At the top of Disney’s quarterly earnings call, CEO Bob Iger said the long-awaited stand-alone ESPN OTT service will be priced at $4.99 a month.

It will be available at launch this spring via Apple iOS, Android and ChromeCast as the initial platforms, with “more to follow,” Iger said. He said BAMTech, the OTT specialist that Disney acquired last year, enabled the company to scale the app quickly.

He stressed that the app “will be a completely new app,” with three main features: personalized scores, highlights and news; live streaming of the existing linear networks, and the new “ESPN Plus” component. ESPN Plus will include “incremental thousands of hours of live programming,” Iger said, plus the full library of entries in the 30 for 30 franchise.

The company will invest in original content that will be made exclusively for the app, as it is doing for the general entertainment Disney OTT service launching in 2019.

The “technological guts” of the existing ESPN app, “are being completely re-done,” Iger said. The new one will offer sports fans “a greatly expanded array” of content, including “countless scores and highlights,” plus podcasts and several live streams. MVPD subscribers will be able to access the app for free, while ESPN Plus subscribers will pay the monthly fee.

“It will enable people to access ESPN just about any way possible. If anything points to the what the future of ESPN looks like, it will be this app.”

ESPN, once the darling of the media giant’s portfolio, has come to be a drag on earnings and the bane of many investors’ assessment of the company. After initially vowing to hew to a more traditional strategy, even as rivals such as CBS and HBO pulled the trigger on stand-alone OTT services, Iger switched course and brought BAMTech into the fold. The white-label OTT shop helped mount HBO Go and the popular WWE subscription app, along with its namesake Major League Baseball streams.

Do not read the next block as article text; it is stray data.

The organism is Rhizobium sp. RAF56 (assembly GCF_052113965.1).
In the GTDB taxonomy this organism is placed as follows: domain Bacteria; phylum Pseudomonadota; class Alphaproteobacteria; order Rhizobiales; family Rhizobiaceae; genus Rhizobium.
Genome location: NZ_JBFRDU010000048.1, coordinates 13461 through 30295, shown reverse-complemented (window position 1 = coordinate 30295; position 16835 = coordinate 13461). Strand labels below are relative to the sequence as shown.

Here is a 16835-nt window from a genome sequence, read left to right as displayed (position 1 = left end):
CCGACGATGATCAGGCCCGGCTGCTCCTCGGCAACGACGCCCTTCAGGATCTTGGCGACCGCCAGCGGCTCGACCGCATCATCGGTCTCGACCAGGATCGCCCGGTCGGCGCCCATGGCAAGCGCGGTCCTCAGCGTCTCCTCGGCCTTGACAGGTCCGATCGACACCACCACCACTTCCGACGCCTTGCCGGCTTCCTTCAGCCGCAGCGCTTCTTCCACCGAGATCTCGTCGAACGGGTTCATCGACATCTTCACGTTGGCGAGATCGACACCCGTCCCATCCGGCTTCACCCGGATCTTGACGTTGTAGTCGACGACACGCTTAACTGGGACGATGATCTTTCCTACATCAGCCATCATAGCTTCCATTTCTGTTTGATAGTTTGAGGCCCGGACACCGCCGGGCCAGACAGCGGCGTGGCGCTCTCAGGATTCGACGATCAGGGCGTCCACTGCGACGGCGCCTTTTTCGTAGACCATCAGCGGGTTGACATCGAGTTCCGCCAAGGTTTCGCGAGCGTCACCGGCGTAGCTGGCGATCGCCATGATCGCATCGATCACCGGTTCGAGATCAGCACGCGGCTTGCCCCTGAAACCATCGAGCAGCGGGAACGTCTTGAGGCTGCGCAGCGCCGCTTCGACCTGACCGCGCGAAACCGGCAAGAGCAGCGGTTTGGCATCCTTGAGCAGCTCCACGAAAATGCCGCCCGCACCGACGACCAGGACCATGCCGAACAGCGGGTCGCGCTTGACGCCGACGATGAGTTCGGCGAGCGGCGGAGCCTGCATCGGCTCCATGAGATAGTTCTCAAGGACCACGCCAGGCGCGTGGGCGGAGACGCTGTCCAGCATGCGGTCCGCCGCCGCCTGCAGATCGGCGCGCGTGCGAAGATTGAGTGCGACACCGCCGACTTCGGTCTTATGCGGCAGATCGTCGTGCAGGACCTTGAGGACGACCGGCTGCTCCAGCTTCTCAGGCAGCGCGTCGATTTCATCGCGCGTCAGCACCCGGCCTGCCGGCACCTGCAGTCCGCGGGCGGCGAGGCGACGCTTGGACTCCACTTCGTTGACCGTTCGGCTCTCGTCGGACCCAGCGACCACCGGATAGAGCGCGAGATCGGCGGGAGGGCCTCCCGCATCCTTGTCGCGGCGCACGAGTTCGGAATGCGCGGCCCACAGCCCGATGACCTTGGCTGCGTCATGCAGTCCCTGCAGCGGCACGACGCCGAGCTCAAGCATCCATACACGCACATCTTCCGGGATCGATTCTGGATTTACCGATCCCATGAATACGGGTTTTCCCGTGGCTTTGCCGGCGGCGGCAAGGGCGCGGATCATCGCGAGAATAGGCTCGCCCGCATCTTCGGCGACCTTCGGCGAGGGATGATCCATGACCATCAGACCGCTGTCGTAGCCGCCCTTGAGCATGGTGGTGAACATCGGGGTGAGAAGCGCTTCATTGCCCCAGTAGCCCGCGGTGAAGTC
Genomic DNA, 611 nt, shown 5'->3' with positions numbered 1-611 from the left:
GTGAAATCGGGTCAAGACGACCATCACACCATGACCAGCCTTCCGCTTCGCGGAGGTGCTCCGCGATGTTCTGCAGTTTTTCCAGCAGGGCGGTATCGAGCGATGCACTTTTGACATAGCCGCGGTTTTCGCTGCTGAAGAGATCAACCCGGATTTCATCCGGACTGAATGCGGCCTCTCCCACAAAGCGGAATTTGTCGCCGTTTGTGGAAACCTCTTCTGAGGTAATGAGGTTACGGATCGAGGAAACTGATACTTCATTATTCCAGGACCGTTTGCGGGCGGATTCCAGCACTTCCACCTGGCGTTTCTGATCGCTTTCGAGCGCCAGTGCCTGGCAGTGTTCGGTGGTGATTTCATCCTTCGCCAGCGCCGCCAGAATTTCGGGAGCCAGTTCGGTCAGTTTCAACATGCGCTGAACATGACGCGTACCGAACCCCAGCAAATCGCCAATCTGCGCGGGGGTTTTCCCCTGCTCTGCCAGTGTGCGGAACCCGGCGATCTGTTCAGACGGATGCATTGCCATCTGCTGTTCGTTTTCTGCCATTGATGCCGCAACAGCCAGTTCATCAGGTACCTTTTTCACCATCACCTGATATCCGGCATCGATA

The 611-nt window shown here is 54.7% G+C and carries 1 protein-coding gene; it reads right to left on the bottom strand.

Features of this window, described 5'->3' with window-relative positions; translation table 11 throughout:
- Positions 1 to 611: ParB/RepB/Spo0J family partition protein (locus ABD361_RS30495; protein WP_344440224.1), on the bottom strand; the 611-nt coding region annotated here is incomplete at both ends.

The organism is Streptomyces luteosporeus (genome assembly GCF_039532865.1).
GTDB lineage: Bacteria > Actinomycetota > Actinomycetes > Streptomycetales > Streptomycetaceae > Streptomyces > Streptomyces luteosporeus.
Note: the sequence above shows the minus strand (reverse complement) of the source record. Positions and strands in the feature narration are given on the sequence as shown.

The addition of a new revenue stream can’t come soon enough for ESPN. While it remains dominant in the sports category, it is battling a host of online upstarts such as Turner’s Bleacher Report and the independent Barstool Sports, plus FS1 in the traditional cable space.

In the fiscal first quarter, ESPN’s results reflected softness in advertising. A decrease in ad impressions at the network stemmed from lower average viewership and fewer units delivered. Disney blamed a negative impact on rates and average viewership from the shift in timing of College Football Playoff games.

Media Networks, the division that includes ABC, BAMTech and the cable networks, has historically been a fairly steady profit engine. It had flat performance this quarter, and the cable portion saw revenues inch up just 1% to $4.5 billion and operating income decline 1% to $900 million.